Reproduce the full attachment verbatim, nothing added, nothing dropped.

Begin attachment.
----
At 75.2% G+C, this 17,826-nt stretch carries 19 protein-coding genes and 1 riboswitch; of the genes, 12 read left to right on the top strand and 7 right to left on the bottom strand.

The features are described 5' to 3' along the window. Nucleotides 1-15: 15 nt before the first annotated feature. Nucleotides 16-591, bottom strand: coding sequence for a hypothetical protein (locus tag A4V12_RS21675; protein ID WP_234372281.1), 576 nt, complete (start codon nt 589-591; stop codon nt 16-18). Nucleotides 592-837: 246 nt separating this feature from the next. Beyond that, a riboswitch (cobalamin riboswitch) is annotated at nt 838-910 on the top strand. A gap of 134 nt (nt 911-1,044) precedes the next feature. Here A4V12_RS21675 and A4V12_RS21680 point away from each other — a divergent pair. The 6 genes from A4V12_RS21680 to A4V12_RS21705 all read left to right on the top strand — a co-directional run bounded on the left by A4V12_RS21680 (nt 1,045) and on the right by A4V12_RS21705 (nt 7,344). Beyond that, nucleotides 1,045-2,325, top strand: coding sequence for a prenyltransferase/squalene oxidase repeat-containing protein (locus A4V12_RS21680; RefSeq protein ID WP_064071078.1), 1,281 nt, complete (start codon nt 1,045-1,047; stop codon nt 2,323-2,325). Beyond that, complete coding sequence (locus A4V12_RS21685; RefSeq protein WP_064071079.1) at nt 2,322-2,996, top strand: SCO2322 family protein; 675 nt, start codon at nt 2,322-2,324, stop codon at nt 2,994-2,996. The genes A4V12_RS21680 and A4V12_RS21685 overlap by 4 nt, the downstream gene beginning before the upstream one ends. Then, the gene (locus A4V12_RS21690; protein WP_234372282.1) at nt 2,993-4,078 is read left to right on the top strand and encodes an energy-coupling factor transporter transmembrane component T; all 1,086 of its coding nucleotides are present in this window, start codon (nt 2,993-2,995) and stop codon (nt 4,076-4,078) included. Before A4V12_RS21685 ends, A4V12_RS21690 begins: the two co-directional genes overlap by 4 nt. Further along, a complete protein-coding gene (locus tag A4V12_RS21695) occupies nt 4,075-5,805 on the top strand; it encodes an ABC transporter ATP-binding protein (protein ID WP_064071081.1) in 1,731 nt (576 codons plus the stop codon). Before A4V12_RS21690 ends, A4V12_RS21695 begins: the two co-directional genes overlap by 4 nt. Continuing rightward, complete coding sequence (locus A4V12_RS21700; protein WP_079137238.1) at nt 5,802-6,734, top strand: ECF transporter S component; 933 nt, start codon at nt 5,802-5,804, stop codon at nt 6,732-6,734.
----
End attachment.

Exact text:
At 75.2% G+C, this 17,826-nt stretch carries 19 protein-coding genes and 1 riboswitch; of the genes, 12 read left to right on the top strand and 7 right to left on the bottom strand.

The features are described 5' to 3' along the window. Nucleotides 1-15: 15 nt before the first annotated feature. Nucleotides 16-591, bottom strand: coding sequence for a hypothetical protein (locus tag A4V12_RS21675; protein ID WP_234372281.1), 576 nt, complete (start codon nt 589-591; stop codon nt 16-18). Nucleotides 592-837: 246 nt separating this feature from the next. Beyond that, a riboswitch (cobalamin riboswitch) is annotated at nt 838-910 on the top strand. A gap of 134 nt (nt 911-1,044) precedes the next feature. Here A4V12_RS21675 and A4V12_RS21680 point away from each other — a divergent pair. The 6 genes from A4V12_RS21680 to A4V12_RS21705 all read left to right on the top strand — a co-directional run bounded on the left by A4V12_RS21680 (nt 1,045) and on the right by A4V12_RS21705 (nt 7,344). Beyond that, nucleotides 1,045-2,325, top strand: coding sequence for a prenyltransferase/squalene oxidase repeat-containing protein (locus A4V12_RS21680; RefSeq protein ID WP_064071078.1), 1,281 nt, complete (start codon nt 1,045-1,047; stop codon nt 2,323-2,325). Beyond that, complete coding sequence (locus A4V12_RS21685; RefSeq protein WP_064071079.1) at nt 2,322-2,996, top strand: SCO2322 family protein; 675 nt, start codon at nt 2,322-2,324, stop codon at nt 2,994-2,996. The genes A4V12_RS21680 and A4V12_RS21685 overlap by 4 nt, the downstream gene beginning before the upstream one ends. Then, the gene (locus A4V12_RS21690; protein WP_234372282.1) at nt 2,993-4,078 is read left to right on the top strand and encodes an energy-coupling factor transporter transmembrane component T; all 1,086 of its coding nucleotides are present in this window, start codon (nt 2,993-2,995) and stop codon (nt 4,076-4,078) included. Before A4V12_RS21685 ends, A4V12_RS21690 begins: the two co-directional genes overlap by 4 nt. Further along, a complete protein-coding gene (locus tag A4V12_RS21695) occupies nt 4,075-5,805 on the top strand; it encodes an ABC transporter ATP-binding protein (protein ID WP_064071081.1) in 1,731 nt (576 codons plus the stop codon). Before A4V12_RS21690 ends, A4V12_RS21695 begins: the two co-directional genes overlap by 4 nt. Continuing rightward, complete coding sequence (locus A4V12_RS21700; protein WP_079137238.1) at nt 5,802-6,734, top strand: ECF transporter S component; 933 nt, start codon at nt 5,802-5,804, stop codon at nt 6,732-6,734.